The Things You Read in Graduate School
In a quest to distract myself from end of semester madness, I am currently reading some wonderful and terrible things.
First, the wonderful:
In Week Four, Zipperstein assigned Umberto Eco’s The Role of the Reader. It hadn’t done much for Madeleine. She wasn’t all that interested, as a reader, in the reader. She was still partial to that increasingly eclipsed entity: the writer. Madeleine had a feeling that most semiotic theorists had been unpopular as children, often bullied or overlooked, and so had directed their lingering rage onto literature. They wanted to demote the author. They wanted a book, that hard-won transcendent thing, to be a text, contingent, indeterminate, and open for suggestions. They wanted the reader to be the main thing. Because they were the readers.
-Jeffery Eugenides, The Marriage Plot, p.42
Eugenides’ book (NOT text) takes place in/around the English department at Brown in the 1980s, when all of this bullshit became in vogue. I am guessing that some of Madeleine’s views are autobiographical, as Eugenides was at Brown himself around the same time. It’s a hilarious send up on some of the egos and viewpoints that continue to make the life of a grad student…difficult. The whole thing is intelligent and delightfully fucking self-aware (meta, you might say) and the ending is as satisfying and clever.
Now let’s move on to the terrible:
Furthermore, the ‘age of metaphysics’ that Derrida demarcates becomes all the less propitious to the logocentric thesis in that those areas in which the question of writing was raised–general grammar, the Leibnizian project of the characteris universalis— exerted energies more accommodating to a nascent grammatology than metaphysical phonocentrism.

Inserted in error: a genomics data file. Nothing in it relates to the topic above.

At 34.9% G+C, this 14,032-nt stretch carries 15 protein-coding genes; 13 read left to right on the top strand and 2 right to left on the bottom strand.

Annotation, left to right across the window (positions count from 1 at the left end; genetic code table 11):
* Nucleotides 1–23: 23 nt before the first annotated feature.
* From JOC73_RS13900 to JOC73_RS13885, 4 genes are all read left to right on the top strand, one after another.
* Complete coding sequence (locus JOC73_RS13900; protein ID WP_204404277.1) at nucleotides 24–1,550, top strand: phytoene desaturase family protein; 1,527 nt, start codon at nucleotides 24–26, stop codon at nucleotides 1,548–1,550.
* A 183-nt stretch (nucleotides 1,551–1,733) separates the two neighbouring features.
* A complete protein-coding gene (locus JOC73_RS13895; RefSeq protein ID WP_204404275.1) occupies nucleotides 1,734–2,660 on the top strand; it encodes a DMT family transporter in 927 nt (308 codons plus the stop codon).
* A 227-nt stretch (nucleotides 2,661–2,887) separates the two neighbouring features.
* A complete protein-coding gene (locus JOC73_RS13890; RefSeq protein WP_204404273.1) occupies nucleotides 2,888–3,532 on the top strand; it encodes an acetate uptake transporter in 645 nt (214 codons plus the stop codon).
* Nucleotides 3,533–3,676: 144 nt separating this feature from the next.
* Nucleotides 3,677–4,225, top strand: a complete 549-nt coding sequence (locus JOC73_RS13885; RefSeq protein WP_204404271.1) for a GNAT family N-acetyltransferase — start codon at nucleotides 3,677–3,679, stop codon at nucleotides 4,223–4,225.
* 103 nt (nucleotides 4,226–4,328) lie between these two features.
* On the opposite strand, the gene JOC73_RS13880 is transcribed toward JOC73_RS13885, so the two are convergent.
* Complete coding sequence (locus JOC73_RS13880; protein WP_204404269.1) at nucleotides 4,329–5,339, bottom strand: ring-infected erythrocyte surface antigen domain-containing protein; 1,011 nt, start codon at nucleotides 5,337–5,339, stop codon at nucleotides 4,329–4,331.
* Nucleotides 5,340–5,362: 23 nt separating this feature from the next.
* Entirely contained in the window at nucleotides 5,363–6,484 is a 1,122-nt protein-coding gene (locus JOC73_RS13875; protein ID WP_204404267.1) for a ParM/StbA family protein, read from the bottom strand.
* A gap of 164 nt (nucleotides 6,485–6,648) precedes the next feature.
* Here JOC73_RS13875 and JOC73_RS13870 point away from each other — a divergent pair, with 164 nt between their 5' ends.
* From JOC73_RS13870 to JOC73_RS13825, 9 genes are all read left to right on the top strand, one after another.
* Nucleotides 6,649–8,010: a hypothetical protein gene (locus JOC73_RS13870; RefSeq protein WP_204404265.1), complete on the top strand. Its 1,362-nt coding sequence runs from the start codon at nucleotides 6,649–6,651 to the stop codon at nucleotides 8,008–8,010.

-Sean Burke, The Death and Return of the Author, I forget the page but you can’t pay me to open that book again.
First of all, spell check didn’t recognize half of those letter groupings to be actual words. When have you last seen such pretentious garbley obfuscation ? Earlier today I read it out loud to someone much older, smarter, and well read than me and ze had no idea what the hell Burke was talking about either. I’m inclined to agree with Madeleine though. How can the ‘author’ die? Without the author, you only have blank pages, or maybe trees. I am so sick and tired of having to take random philosophy and use it as a framework to interpret texts that have nothing to do with said framework. I’m going to take the McDonald’s dollar menu and use that as a theoretical framework. It would have about the same level of relevancy.
As I near the mythical day where my thesis is ‘finished’, I keep getting feedback around the bits where I have made (what I believe to be) some kind of new conclusion, my contribution to the ever expanding ‘field’. And right next to these conclusions are comments telling me that this should really be the starting point of the discussion, and that I should use Spivak, Derrida, Kant, or Fergus McShitland to help me develop a framework upon which to hang this future discussion.
Except I feel like I am DONE. I have nothing left to say. And that statement is my fucking conclusion, because I have CONCLUDED. The majority of the theory books I have read maybe have 2 interesting bits in 200 pages. And because Burke or whoever did not want their TEXT to be an article but a book, they had to wax the fuck on for an additional 190 pages in order for it to be published.
I do not want to follow their lead. So I guess I will continue to play by my rules and hope that I escape with those very fucking expensive three letters after my name.